Mimi Ito: One of the strengths of the ethnographic process is that it involves listening and learning from people with different perspectives, and having that inform our research frameworks. One of the big things that we learned from doing this with such a large research team, was how it was that different kinds of youth practices and social groups were related to one another, either in a synergistic way or a more antagonistic way. We learned that the main thing that distinguishes different kinds of youth new media practices was the difference between what we call “friendship-driven” and “interest-driven” participation. Friendship-driven participation is what most youth are doing online, and involve the familiar practices of hanging out, flirting, and working out status issues on sites like MySpace and Facebook. Interest-driven participation has to do with more of the geeks and creative types of practices, where youth will connect with others online around specializes interests, such as media fandom, gaming, or creative production. It wasn’t the just usual things like gender and socioeconomic status that necessarily determined the big differences, but it also had a lot to do with categories in youth culture, like is considered “cool,” “popular” or “dorky.”

Heather Horst: In addition to friendship-driven and interest-driven genres of participation, we also identified three genres of participation and learning – hanging out, messing around and geeking out. Hanging out is when kids are using technologies like IM, Facebook or MySpace to hang out socially with their friends. Messing around is when they are looking around online for information, or tinkering with media in relatively casual and experimental ways. Geeking out is when they really dive deep into a specialized area of knowledge or interest.

What is important about this framework is that it’s not about categorizing kids as having a single identity or set of activities. What we are doing is identifying different ways that kids can participate in media culture, and this can be quite fluid. For example, we talk in our chapter on Media Ecologies about a teen named Derrick who participated in Christo Sims’ study of Rural and Urban Youth. He uses Instant Messaging and his mobile phone to coordinate hanging out with his friends. Yet, and like many other teens, Derrick has also earned a reputation for geeking out through his interest in locating and downloading movies through BitTorrent. He also uses the Internet to ‘mess around’, such as the time he did a search on Google until he found tutorials and other information to help him build a computer. The diversity of practices reflect differing motivations, levels of commitment and intensity of use which frame Derrick’s (and other youths’) engagement with new media.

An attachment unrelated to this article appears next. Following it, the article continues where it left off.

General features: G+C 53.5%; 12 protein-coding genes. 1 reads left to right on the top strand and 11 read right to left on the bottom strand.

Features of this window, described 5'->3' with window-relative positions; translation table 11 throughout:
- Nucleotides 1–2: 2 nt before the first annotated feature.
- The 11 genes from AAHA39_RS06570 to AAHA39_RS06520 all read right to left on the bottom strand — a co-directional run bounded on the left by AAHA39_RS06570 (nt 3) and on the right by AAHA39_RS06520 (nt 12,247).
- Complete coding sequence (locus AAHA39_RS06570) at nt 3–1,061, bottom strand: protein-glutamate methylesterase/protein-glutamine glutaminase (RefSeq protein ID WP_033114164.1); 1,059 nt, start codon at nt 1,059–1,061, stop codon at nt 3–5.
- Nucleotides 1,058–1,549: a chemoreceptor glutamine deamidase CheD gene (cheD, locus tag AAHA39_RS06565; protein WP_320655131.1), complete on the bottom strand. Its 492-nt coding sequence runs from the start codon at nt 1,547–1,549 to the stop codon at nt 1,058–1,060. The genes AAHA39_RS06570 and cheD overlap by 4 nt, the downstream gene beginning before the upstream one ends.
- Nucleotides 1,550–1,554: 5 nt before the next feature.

Mimi Ito: These genres of participation were things that we found across the different case studies that we looked at. In addition, each individual case study discovered a wealth of interesting details and findings that were specific to each case. What was unique about this project was that we discovered things that were grounded in the specifics of deep case studies, which is typical of ethnographic work, as well as identifying these broader cross-cutting patterns.

Parents often express concerns that young people are interacting online with people they don’t know while those excited about social network sites talk about the ways they allow us to escape the constraints of local geography. Yet, your report finds that young people often use these tools primarily to interact with people who they already know. What can you tell us about the relationship between the online and off-line lives of teens?